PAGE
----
Additionally, the RAW vs. SmackDown matches, particularly the Survivor Series tag matches, have exposed a longstanding problem with the elimination tag bouts; they seldom have any stakes. Even back in the 80’s, the Survivor Series tags seemed to serve little purpose other than getting as many wrestlers on the card as possible while saving the big matches for SummerSlam and WrestleMania.

In an attempt to beef up the prestige of Survivor Series and the tag matches the show is famous for, WWE decided to virtually resurrect the Bragging Rights format to give the wrestlers something to fight over. But again, the majority of fans don’t view “brand supremacy” as a compelling prize. Why do you think Bragging Rights only lasted two years?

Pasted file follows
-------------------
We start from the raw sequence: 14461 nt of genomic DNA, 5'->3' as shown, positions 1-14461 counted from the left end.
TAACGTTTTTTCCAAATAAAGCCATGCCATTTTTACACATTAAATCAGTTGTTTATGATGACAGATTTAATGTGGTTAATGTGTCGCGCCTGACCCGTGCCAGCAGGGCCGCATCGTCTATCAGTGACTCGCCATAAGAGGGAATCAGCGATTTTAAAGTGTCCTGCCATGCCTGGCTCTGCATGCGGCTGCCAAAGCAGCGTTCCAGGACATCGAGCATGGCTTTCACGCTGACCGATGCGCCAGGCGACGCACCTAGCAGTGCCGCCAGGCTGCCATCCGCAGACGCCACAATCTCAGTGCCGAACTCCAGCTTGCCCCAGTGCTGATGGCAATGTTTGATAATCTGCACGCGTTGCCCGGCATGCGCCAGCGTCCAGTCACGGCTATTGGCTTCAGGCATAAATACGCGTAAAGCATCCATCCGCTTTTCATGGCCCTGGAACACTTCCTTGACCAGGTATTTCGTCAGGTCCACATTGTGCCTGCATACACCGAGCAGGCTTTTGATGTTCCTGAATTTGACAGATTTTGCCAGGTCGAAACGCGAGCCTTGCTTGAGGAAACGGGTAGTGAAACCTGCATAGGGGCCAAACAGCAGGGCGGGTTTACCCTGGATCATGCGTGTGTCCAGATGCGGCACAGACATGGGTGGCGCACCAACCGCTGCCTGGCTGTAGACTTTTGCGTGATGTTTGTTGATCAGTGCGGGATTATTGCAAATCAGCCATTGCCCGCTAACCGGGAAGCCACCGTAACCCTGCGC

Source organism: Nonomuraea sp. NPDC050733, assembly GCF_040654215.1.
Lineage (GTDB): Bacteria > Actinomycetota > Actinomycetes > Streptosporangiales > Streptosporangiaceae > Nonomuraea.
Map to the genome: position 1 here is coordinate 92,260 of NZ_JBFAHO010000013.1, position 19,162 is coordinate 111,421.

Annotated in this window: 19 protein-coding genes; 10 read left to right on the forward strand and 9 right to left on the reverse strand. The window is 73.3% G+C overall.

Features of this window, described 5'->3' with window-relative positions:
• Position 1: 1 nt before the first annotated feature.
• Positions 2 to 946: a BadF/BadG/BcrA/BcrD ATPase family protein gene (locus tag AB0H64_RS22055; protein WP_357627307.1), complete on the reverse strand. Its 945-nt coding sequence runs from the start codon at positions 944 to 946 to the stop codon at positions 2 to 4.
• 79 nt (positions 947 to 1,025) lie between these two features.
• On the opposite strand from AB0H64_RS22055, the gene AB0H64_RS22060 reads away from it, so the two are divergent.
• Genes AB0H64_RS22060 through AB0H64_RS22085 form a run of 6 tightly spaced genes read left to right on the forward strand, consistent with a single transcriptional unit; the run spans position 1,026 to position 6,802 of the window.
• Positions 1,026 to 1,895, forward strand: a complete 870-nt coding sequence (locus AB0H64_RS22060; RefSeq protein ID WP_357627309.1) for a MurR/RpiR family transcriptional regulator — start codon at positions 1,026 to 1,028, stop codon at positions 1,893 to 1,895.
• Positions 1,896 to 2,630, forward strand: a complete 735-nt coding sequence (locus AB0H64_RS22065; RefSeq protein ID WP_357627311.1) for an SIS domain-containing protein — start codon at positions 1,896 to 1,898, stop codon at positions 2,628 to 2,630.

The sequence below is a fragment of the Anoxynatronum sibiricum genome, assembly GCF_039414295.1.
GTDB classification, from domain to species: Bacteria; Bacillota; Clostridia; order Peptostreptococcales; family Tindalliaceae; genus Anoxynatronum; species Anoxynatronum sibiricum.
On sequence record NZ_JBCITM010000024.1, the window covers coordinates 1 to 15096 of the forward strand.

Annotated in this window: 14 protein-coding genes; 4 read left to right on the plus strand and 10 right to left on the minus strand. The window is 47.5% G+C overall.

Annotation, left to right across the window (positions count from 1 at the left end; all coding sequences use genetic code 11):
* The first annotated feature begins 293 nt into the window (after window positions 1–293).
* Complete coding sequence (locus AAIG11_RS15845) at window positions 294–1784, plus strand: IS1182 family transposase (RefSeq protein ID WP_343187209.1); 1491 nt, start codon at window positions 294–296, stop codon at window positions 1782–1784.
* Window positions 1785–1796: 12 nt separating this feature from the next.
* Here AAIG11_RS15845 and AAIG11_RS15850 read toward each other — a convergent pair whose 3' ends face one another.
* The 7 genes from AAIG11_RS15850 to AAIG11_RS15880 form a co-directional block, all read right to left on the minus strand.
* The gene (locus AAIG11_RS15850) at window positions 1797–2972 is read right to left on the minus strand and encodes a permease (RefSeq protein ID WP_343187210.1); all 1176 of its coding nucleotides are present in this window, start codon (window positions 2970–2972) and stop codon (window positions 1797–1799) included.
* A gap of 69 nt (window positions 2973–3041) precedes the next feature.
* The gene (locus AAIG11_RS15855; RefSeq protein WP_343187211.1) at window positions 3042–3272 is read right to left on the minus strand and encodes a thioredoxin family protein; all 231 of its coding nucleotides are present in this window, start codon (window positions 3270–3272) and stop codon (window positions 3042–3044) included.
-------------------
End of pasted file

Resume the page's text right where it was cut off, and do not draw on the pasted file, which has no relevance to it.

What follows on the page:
On Twitter, Dave Schilling proposed an interesting solution to this problem:

A Simple Solution To The Survivor Series Problem

Schilling has the right idea here, but WWE could go a little further with it since his plan still doesn’t give the champions nor the other participants an extra incentive to help their brand win in-storyline.

For instance, why would Styles or Lesnar want to make getting a title shot easier for someone from their respective shows? And why would a wrestler in one of the three Survivor Series tag matches blindly compete for a spot that isn’t guaranteed to them?